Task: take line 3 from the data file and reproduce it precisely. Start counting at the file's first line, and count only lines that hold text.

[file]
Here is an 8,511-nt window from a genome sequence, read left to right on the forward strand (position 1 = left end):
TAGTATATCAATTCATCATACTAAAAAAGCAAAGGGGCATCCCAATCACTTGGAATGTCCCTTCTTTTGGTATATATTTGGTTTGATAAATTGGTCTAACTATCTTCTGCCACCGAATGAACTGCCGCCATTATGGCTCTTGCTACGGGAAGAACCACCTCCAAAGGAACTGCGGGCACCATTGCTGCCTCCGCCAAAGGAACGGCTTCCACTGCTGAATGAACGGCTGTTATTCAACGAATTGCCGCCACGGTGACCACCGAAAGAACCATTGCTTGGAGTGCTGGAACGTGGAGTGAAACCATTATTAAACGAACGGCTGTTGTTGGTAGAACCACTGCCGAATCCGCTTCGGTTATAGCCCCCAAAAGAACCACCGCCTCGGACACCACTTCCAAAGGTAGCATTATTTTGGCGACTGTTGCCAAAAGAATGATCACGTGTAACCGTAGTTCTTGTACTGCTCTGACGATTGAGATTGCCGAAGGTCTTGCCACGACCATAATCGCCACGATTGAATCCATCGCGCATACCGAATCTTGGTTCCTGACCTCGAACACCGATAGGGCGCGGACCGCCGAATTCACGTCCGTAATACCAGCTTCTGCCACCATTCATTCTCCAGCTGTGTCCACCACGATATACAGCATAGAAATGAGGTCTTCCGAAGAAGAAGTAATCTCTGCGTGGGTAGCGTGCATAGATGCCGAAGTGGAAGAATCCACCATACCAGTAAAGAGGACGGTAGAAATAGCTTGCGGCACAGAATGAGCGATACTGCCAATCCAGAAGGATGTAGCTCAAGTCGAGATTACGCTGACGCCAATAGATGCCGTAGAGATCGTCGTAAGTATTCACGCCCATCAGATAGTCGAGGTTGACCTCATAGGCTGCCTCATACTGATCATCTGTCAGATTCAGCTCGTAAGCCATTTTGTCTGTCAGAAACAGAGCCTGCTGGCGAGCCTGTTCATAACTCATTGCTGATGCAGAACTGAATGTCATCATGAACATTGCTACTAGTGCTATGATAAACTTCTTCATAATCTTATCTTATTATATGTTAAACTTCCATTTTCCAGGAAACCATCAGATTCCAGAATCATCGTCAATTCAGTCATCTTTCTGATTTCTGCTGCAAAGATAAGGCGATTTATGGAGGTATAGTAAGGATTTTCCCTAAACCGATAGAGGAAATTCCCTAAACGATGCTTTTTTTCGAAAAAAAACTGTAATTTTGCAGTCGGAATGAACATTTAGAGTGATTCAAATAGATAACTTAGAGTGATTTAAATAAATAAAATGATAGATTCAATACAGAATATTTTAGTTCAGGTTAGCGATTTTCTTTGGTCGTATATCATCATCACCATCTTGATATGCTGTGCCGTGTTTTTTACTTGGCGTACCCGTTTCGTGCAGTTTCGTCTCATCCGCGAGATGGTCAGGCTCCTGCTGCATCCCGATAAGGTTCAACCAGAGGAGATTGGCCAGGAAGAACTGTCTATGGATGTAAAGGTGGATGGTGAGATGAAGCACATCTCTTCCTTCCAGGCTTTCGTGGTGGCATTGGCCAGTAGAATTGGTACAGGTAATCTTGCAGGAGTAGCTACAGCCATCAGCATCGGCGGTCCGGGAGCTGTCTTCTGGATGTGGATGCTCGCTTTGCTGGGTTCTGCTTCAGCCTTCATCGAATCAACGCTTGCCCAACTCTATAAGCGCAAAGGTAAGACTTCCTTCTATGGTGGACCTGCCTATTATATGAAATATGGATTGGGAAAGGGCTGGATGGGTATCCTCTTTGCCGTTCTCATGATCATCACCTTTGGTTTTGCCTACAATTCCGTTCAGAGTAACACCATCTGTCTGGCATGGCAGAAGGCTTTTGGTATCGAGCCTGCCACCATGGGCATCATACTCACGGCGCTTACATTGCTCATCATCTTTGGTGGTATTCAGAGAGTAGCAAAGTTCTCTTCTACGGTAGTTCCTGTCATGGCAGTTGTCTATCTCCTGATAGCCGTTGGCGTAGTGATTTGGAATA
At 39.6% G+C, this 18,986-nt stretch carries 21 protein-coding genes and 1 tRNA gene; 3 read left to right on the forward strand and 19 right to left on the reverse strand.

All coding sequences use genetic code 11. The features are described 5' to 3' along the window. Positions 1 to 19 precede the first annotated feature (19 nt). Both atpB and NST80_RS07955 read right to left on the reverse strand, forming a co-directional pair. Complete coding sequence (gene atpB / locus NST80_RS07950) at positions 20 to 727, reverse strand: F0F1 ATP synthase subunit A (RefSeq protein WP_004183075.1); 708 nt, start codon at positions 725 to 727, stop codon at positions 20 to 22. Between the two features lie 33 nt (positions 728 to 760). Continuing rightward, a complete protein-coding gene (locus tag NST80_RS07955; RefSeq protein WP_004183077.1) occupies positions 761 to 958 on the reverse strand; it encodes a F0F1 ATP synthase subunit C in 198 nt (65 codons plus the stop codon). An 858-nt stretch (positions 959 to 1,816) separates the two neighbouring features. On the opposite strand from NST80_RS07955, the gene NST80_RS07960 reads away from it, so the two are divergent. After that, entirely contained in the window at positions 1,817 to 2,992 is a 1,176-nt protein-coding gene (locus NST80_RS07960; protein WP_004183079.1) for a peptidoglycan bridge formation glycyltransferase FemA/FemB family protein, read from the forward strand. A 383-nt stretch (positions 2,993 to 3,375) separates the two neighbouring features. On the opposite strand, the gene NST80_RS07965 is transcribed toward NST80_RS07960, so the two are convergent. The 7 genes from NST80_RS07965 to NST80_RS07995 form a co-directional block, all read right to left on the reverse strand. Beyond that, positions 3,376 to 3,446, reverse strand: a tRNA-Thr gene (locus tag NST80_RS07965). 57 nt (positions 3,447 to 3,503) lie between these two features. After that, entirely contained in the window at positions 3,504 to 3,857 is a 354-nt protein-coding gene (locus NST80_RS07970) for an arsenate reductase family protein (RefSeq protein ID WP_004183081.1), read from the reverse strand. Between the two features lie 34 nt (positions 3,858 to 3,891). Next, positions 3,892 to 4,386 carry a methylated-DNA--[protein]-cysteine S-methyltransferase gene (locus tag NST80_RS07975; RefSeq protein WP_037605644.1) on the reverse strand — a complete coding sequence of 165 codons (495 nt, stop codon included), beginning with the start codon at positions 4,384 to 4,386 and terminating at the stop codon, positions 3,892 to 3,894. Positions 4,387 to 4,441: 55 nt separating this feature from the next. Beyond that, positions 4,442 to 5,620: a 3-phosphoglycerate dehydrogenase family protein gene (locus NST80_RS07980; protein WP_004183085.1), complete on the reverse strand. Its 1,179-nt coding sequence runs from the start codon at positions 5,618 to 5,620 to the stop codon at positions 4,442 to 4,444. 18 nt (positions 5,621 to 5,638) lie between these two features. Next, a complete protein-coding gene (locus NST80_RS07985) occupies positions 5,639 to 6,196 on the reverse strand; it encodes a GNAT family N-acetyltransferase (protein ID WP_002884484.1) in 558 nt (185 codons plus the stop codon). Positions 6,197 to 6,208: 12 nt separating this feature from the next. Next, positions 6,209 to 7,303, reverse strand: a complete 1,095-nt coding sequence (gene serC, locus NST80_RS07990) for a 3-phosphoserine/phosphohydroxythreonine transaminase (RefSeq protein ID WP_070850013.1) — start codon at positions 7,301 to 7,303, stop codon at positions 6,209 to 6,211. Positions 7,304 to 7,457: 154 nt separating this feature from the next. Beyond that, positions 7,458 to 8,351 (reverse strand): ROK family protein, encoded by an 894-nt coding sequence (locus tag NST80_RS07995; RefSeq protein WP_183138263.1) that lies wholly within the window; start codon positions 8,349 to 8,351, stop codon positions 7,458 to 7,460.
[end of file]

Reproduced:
At 39.6% G+C, this 18,986-nt stretch carries 21 protein-coding genes and 1 tRNA gene; 3 read left to right on the forward strand and 19 right to left on the reverse strand.